Derek Bolender predicts: Bisping is coming off, let's just say, a quality loss to Dan Henderson at UFC 100 in what was essentially the "overhand right heard ‘round the world."

Prior to that point Bisping was 7-1 inside the Octagon and the European poster boy for the UFC. He looked good at times, mediocre at times and for the most part was given cupcakes along the way. Not to mention any names; Eric Schafer, Elvis Sinosic, Charles McCarthy, Jason Day, and a past-his-prime and steroid infused Chris Leben.

The way he was marketed simply did not match his skill set and I never bought into him as a serious contender. Then he graciously proved me right the second he started ramming his chin into Hendo's fist and ignoring his corner's advice to stop circling left into his right hand.

For his "comeback" fight against Denis Kang we don't really know what to expect. Fighters react differently to being on the wrong end of brutal knockouts, both mentally and physically. Assuming he is back to 100% he is going to have to use his kickboxing skills to tee off on the mid-section of Kang and utilize a ton of knees in the clinch. He may just have what it takes to pull off a decision victory if he is smart. You already know where I'm going with this prediction though.

Trusting Bisping's chin and his ability to adjust a game plan on the fly would be like trusting your "flirty" girlfriend not to cheat on you again. In other words, Kang is not the caliber of fighter you want to be facing on your road back from La-La Land.

It's hard to say a man with 46 career professional fights is a virtual unknown, but that is the case with Kang, given only two have been under Dana White's watch in the UFC. He does have a lot of mileage accumulated from his years in the fight game but he has yet to show me any clear signs of slowing down.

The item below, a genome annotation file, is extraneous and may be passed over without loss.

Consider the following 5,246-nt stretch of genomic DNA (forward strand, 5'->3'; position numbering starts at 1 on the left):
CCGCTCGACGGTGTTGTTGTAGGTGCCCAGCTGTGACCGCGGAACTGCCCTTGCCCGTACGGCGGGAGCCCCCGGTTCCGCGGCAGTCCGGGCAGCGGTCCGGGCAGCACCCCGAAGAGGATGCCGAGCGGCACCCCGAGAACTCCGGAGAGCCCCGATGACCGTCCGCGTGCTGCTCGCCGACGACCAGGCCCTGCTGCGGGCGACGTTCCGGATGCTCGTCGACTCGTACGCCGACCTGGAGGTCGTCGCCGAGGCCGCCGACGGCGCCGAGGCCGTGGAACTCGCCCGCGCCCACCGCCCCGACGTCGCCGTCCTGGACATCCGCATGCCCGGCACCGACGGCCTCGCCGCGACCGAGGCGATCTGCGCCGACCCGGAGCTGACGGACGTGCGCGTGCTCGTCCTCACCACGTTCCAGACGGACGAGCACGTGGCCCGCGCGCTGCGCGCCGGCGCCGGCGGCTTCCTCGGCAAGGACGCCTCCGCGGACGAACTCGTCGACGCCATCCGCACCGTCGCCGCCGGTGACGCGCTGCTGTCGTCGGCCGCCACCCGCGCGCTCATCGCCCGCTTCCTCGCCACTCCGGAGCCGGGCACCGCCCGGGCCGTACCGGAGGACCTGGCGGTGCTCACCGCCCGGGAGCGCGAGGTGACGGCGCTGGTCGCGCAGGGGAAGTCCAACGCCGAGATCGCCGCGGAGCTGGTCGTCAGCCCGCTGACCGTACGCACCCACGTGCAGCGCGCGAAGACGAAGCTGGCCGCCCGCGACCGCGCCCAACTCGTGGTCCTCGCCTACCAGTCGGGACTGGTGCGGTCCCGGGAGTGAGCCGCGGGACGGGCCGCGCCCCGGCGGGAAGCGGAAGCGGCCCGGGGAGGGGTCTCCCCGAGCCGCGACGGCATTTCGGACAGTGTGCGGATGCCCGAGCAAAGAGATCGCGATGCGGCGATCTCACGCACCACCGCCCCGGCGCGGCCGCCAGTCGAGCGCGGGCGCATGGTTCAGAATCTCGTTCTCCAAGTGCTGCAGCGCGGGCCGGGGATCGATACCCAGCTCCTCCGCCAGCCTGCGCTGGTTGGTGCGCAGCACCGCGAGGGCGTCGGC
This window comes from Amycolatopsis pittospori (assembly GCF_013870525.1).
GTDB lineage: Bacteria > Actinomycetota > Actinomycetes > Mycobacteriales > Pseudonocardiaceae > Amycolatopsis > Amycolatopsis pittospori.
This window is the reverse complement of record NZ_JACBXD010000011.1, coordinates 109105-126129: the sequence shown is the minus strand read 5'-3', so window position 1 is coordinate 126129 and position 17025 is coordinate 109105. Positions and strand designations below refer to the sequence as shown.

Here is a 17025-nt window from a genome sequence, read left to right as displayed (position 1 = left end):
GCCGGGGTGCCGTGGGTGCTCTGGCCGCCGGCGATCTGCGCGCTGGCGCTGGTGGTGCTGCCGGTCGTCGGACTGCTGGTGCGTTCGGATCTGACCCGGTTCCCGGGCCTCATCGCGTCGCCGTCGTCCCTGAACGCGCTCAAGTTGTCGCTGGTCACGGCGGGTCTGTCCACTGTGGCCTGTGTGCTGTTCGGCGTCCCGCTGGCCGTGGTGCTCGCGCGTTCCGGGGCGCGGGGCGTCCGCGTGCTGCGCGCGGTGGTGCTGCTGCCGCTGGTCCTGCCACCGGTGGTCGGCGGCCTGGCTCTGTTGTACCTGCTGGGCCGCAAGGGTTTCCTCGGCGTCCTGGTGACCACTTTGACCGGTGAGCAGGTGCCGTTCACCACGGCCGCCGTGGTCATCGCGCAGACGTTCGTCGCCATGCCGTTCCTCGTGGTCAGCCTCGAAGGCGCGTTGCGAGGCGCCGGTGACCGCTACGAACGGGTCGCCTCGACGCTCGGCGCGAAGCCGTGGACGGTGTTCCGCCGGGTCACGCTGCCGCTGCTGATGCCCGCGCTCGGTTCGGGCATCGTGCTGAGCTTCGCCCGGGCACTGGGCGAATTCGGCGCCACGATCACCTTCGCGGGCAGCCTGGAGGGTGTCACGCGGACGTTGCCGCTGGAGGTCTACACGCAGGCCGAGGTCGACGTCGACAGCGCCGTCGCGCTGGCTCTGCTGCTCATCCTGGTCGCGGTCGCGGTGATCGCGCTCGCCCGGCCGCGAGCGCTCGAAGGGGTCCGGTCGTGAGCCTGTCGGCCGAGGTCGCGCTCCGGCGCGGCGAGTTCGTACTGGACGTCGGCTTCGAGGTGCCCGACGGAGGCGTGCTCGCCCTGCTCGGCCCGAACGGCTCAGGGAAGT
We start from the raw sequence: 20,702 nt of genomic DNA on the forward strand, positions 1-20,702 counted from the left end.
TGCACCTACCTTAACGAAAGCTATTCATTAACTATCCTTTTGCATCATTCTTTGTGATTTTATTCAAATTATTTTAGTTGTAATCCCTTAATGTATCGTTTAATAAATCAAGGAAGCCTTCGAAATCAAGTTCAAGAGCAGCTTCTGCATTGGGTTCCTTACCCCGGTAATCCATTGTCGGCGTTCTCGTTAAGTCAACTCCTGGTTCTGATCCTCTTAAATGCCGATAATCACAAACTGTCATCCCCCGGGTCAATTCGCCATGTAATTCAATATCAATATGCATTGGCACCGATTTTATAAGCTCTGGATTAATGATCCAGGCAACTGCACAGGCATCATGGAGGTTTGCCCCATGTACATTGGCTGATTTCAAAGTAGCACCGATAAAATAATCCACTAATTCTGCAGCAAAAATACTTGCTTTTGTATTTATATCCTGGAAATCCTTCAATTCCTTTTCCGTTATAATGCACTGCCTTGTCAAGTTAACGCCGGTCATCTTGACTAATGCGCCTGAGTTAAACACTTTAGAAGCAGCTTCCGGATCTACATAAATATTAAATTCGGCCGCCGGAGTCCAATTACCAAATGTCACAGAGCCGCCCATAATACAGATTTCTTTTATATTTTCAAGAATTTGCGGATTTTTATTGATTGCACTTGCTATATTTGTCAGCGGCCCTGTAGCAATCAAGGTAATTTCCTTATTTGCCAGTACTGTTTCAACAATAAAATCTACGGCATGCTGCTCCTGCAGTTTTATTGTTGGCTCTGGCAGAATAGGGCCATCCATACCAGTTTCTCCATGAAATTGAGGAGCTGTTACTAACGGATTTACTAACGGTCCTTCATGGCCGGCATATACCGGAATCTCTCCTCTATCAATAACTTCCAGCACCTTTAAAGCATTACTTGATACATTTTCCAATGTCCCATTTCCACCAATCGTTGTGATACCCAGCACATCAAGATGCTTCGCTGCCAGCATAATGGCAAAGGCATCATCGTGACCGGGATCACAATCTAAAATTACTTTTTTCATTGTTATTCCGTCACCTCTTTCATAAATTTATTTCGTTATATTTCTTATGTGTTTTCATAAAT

Yes, he was subbed by Alan Belcher at UFC 93 in his UFC debut, however, he was dictating the pace of that fight prior to getting caught in a guillotine choke. He rebounded nicely with a unanimous decision victory over Xavier Foupa-Pokam at UFC 97.

Whether we're talking experience, overall striking, or submissions Kang has the edge. He is clearly the more well-rounded fighter. Between his time spent training with Firas Zahabi in Canada and at American Top Team in Florida, fighting Bisping will likely be a step down compared to the sparring sessions he's encountered between the two camps.

Expect Bisping to receive his first loss in his home country of England that he should have received against Matt Hamill back at UFC 75. In the words of the great philosopher Michael Scott from NBC's The Office, "Fool me once, strike one. Fool me twice, strike three."

You're out as a middleweight championship contender for good Mike.

Betting lines (as of Nov. 13):

Bisping: -105 ((Bet Now))

Kang: -125 ((Bet Now))

Prediction: Kang via unanimous decision

 

170 lbs.: Matt "The Immortal" Brown (10-7) vs. James "Lightning" Wilks (6-2)

Backgrounds:

Brown:

Record (last five fights): 3-2
Notable wins: Gave Pete Sell a near-death experience, planished Matt Arroyo.
Notable losses: "Stun Gun" Kim got the better of him in 2008, as did Chris Lytle a year before that.
Strengths: Great intensity, much improved, big heart.
Weaknesses: A little stiff, needs to learn how to balance his attacks during the fight.

Wilks:

Record (last five fights): 4-1
Notable wins: Stunned DaMarques Johnson in dominating fashion at June 20 TUF Finale.
Notable losses: Lost on points to Patrick Speight back in 2006.
Strengths: Unassuming offense, well rounded, unflappable.
Weaknesses: Failed to impress during TUF stint, needs another big win to cement his status.

Adam Wagner predicts: The first thing you have to do when considering Matt Brown is to throw his record out the window. Forget the fact that he’s 9-7 overall and remember that he’s 3-1 in the UFC (and easily could be 4-0 if it weren’t for a razor-thin split decision loss to Dong Hyun "Stun Gun" Kim). Brown took a few fights early in his career that he probably shouldn’t have, but seems to be on solid ground today under the tutelage of Jorge Gurgel.